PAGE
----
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Republic of Kazakhstan v. Lawler

United States District Court, D. Arizona

December 18, 2019

Republic of Kazakhstan, Petitioner,
v.
William Scott Lawler, Respondent.

          ORDER

          DOMINIC W. LANZA UNITED STATES DISTRICT JUDGE

         Pending before the Court is William Scott Lawler's motion to seal. (Doc. 38.) For the following reasons, that motion will be granted.

         On October 8, 2019, the Republic of Kazakhstan (“Kazakhstan”) initiated this action by filing an application under 28 U.S.C. § 1782 for a subpoena to compel Lawler to testify in, and produce certain evidence concerning, a pending international investor-state arbitration. (Doc. 1.) The Court granted a renewed motion to seal on October 23, 2019. (Doc. 11.)

         On October 28, 2019, the Court granted Kazakhstan's § 1782 application. (Doc. 16.) Kazakhstan served the subpoena on Lawler two days later. (Doc. 18.)

         On November 22, 2019, Lawler filed a redacted motion to quash the subpoena (Doc. 19) and simultaneously filed a motion to file under seal an unredacted version of the motion and attached exhibits (Doc. 20).[1]

         On December 9, 2019, Kazakhstan filed a redacted response to Lawler's motion to quash (Doc. 24) and simultaneously filed a motion to seal (Doc. 26). The Court granted Kazakhstan's renewed motion to seal on December 16, 2019. (Doc. 35.)

         On December 16, 2019, shortly after the Court granted Kazakhstan's renewed motion to seal, Lawler filed a reply (Doc. 37) and an accompanying motion to seal (Doc. 38).

         The public has a general right to inspect judicial records and documents, such that a party seeking to seal a judicial record must overcome “a strong presumption in favor of access.” Kamakana v. City & Cty. of Honolulu, 447 F.3d 1172, 1178 (9th Cir. 2006). To do so, the party must “articulate compelling reasons supported by specific factual findings that outweigh the general history of access and the public policies favoring disclosure . . . .” Id. at 1178-79 (internal quotation marks and citations omitted). The Court must then “conscientiously balance the competing interests of the public and the party who seeks to keep certain judicial records secret.” Id. at 1179 (internal quotation marks omitted). “After considering these interests, if the court decides to seal certain judicial records, it must base its decision on a compelling reason and articulate the factual basis for its ruling, without relying on hypothesis or conjecture.” Id. (internal quotation marks omitted). The “stringent” compelling reasons standard applies to all filed motions and their attachments where the motion is “more than tangentially related to the merits of a case.” Ctr. for Auto Safety v. Chrysler Grp., LLC, 809 F.3d 1092, 1096, 1101 (9th Cir. 2016).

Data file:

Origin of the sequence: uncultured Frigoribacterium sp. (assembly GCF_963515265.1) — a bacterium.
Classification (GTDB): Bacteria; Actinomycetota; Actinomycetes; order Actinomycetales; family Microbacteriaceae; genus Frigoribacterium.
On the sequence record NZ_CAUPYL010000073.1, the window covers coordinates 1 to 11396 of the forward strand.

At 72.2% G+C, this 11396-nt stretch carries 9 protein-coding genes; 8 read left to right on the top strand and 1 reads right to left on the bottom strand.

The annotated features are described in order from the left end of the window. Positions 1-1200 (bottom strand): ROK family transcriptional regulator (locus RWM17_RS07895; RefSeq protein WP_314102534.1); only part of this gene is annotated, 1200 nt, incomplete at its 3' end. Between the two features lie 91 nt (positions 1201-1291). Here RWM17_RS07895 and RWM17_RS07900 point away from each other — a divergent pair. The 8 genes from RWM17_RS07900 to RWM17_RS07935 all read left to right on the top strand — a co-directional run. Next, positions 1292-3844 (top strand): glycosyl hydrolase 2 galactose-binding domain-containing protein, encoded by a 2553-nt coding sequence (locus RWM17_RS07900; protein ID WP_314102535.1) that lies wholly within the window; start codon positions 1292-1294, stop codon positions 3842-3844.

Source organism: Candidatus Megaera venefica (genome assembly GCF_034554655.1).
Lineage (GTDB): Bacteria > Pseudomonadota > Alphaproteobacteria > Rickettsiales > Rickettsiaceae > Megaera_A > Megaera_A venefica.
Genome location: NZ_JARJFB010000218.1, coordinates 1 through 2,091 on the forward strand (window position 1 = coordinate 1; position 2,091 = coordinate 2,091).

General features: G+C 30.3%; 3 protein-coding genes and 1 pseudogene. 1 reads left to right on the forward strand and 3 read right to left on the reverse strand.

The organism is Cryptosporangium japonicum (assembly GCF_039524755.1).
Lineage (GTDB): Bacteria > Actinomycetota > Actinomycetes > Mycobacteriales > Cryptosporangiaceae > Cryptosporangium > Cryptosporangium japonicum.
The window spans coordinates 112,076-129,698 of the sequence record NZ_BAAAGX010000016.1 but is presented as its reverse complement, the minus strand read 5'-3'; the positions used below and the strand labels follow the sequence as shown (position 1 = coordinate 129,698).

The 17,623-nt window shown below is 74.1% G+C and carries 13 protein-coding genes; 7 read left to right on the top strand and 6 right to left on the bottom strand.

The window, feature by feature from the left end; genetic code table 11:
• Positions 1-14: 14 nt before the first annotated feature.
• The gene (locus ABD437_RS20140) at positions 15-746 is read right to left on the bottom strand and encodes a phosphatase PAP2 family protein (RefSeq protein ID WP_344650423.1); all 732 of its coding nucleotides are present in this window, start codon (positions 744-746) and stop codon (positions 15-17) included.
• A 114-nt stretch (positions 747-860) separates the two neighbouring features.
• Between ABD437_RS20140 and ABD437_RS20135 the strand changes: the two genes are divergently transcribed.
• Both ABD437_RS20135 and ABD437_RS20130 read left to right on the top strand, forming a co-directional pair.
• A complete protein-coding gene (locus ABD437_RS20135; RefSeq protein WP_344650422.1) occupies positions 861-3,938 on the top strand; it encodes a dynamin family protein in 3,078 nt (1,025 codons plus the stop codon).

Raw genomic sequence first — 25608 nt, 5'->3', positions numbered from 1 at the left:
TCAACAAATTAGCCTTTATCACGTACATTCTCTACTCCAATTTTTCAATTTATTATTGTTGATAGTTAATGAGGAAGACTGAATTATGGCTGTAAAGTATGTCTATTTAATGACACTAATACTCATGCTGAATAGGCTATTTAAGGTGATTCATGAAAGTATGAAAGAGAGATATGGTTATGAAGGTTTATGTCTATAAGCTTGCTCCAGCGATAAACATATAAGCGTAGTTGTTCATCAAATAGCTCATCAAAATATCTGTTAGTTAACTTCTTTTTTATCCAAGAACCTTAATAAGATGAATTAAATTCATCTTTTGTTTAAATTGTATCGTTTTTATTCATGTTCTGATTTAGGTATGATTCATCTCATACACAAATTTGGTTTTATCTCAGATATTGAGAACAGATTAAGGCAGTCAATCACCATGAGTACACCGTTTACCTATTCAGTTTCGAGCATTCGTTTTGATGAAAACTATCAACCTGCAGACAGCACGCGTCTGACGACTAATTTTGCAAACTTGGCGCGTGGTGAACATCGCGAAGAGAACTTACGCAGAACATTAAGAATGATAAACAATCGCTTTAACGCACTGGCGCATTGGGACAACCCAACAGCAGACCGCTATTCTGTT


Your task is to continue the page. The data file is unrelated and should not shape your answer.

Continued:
To begin with, Lawler has complied with LRCiv 5.6(b)'s procedural requirement of “set[ting] forth a clear statement of the facts and legal authority justifying the filing of the document under seal.” (Doc. 38.) The publicly-filed declaration of Lawler's counsel (Doc. 37-1) and one of the exhibits (Doc. 37-5) contain no redactions. The publicly-filed reply to Kazakhstan's response (Doc. 37) and the other attached exhibits (Docs. 37-2, 37-3, and 37-4) are substantially redacted.

         The Court has carefully reviewed Lawler's reply and has determined that all of the redactions are appropriate. The redactions relate to arguments made before the tribunal, findings of the tribunal, actions taken (or not taken) by the tribunal. In some cases, the redactions are so minor that they do not interfere with public understanding. These redactions meet the Kamakana standard because the interest in maintaining confidentiality for both Kazakhstan and Big Sky, the confidentiality order by the tribunal, and the fact these redactions do not interfere with the public's ability to evaluate and understand these proceedings collectively tend to outweigh the public policy favoring disclosure. Additionally, the increasingly voluminous nature of the motions to seal in this case mean that the Court has elsewhere approved redaction of much of the language redacted from this reply.

         Turning to the exhibits, the Court finds that the redactions appearing in Doc. 37-2 (letter from Kazakhstan's counsel to the tribunal), Doc. 37-3 (letter from Big Sky's counsel to the tribunal), and Doc. 37-4 (findings made by the tribunal) meet the Kamakana standard. None of these documents are publicly available and all are subject to the tribunal's ongoing confidentiality order. Further, the interest in maintaining confidentiality for both Kazakhstan and Big Sky and the fact that these redactions do not interfere with the public's ability to evaluate and understand these proceedings collectively outweigh the public interest in disclosure.

         Accordingly, IT IS ORDERED that Lawler's motion for leave to file documents under seal (Doc. 38) is granted. The Clerk of Court shall file under seal the exhibits at Docs. 39, 39-1, 39-2, and 39-3 (these are the unredacted versions of the documents appearing at Docs. 37, 37-2, 37-3, and 37-4).

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